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01st May 2018

China bans Peppa Pig for chilling reason

It has been deemed a "negative influence" on the country's children

Wayne Farry

Finally, someone is cracking down on this brainwashing pig

China has banned many things in the past: Facebook, a free internet, ketchup on eggs, turnip juice, the list goes on. The reasons for these prohibitions have been myriad, from ensuring civil obedience, to making sure that eggs are enjoyed with little more than salt, pepper and a spritz of sriracha.

The country now appears to have a new addition to the list of things which cannot be enjoyed after its government banned popular animated swine Peppa Pig from social media channels.

Douyan, a video-sharing platform which is heavily regulated by China’s State Administration for Radio and Television, moved to ban more than 300,000 videos of Peppa and her unsuspecting family.

The reason? Is it because they saw the horrific front-facing Peppa and rightfully decided that no humans should be subjected to ever seeing it again? No, actually, it’s because Peppa, George, Mummy and Daddy Pig have been deemed a “negative influence” on the country’s children.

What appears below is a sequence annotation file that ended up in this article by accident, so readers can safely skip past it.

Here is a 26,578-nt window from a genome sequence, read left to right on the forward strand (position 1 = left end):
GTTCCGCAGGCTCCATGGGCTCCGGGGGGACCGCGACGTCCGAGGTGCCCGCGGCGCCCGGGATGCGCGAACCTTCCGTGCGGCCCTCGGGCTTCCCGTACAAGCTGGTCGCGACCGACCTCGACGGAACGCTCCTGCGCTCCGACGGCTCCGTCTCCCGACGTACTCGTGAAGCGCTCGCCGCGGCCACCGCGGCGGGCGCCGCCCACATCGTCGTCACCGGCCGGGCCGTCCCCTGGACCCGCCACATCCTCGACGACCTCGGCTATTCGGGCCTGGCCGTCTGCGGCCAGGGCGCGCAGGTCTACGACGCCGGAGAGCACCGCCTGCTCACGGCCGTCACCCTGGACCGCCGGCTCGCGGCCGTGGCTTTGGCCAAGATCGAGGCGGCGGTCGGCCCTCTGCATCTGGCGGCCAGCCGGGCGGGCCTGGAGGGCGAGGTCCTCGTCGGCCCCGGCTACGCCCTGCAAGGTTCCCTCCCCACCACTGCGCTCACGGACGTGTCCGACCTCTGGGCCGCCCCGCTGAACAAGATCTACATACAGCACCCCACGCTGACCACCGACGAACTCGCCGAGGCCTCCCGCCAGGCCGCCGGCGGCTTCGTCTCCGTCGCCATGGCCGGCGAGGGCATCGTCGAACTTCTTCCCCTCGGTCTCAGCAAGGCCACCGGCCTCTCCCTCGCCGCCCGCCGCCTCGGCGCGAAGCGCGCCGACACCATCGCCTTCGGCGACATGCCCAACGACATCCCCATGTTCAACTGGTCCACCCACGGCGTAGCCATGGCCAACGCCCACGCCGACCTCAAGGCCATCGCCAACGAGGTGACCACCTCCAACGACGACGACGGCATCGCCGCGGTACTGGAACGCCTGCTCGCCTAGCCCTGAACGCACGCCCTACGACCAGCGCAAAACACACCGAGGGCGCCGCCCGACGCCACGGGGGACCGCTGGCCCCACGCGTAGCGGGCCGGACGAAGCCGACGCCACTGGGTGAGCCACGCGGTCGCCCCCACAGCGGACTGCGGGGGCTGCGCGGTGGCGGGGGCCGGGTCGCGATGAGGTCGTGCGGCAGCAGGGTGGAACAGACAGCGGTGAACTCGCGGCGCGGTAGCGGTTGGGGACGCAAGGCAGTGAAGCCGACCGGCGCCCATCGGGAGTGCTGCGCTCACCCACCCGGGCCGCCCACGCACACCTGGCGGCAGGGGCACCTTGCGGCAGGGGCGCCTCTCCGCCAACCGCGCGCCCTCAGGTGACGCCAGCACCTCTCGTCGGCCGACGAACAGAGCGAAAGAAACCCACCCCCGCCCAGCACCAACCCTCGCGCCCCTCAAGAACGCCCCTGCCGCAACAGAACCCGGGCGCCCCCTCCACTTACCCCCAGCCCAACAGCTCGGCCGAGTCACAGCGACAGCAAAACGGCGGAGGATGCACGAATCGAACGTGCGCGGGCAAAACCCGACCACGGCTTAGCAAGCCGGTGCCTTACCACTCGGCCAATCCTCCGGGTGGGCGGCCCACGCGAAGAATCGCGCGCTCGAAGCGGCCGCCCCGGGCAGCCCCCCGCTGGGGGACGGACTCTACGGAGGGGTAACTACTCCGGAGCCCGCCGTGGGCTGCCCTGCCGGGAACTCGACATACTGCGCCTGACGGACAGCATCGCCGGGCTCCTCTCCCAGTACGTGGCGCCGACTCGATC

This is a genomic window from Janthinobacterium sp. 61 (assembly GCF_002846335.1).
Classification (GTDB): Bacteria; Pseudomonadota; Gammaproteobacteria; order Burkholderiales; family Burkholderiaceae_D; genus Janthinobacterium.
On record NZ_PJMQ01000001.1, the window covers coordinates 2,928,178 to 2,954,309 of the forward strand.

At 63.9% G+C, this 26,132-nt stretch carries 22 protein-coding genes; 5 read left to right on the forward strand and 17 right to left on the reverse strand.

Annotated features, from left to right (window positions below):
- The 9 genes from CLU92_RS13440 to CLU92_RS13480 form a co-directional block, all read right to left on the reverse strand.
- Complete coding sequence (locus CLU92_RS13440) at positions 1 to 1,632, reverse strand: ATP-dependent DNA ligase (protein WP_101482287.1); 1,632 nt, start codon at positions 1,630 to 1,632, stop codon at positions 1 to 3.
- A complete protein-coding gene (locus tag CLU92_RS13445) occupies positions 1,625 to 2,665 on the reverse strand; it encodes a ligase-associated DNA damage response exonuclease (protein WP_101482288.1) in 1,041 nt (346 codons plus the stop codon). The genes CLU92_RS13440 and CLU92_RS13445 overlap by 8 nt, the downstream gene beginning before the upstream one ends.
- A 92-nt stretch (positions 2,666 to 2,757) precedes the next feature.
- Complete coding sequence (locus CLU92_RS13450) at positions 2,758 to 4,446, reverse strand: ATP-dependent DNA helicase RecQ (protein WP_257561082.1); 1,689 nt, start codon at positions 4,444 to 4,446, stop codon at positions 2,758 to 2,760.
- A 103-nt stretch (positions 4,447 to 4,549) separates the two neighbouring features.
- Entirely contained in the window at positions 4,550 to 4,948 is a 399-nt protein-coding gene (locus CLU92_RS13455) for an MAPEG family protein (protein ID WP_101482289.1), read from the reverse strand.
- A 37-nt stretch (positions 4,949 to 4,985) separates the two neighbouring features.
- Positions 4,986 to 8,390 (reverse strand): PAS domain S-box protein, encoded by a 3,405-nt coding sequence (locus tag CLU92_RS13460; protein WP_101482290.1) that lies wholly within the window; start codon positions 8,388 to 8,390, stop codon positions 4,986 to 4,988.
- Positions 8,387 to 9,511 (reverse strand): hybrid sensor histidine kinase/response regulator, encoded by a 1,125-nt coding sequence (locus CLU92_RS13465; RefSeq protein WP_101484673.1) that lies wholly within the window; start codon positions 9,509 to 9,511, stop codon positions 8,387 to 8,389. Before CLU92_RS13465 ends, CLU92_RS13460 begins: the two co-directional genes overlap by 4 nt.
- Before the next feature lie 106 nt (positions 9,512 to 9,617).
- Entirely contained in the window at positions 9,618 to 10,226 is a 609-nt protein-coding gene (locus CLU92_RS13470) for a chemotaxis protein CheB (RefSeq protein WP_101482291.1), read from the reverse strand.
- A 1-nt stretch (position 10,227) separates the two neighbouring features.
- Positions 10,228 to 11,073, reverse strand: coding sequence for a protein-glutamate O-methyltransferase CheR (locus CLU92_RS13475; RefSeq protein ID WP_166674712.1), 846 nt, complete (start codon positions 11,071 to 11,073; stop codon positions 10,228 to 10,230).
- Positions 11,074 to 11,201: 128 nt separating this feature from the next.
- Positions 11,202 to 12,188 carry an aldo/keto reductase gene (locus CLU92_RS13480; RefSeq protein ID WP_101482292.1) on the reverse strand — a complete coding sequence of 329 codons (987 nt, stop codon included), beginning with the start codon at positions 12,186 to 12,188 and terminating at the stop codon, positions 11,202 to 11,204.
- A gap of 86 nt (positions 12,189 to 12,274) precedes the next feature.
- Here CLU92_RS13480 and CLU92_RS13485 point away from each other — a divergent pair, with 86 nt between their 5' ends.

Do they have a point? Well, Peppa and her cadre of sentient animals can walk, talk and drive vehicles. They can appreciate the world around them and, presumably, understand it. They are an affront to creation. But it is still harsh to ban them.

An article in China’s state-run Global Times said on the decision to ban the cartoon:

The popularity of Peppa Pig in China shows a spirit of innovation […] but it could also bring negative influence to the young generation if they overindulge in such a subculture.

It continued:

Parents said that their pre-school children began oinking and jumping into puddles after watching the BBC cartoon, which has traditionally been seen as good material for early childhood education, especially for those learning English.

Maybe China sees Peppa – a pig – as a symbol of capitalism? A capitalist pig? Perhaps. Or maybe it just doesn’t like cartoons, which would explain its decision to ban Winnie the Pooh in recent times, after its president Xi Jinping, was compared to him.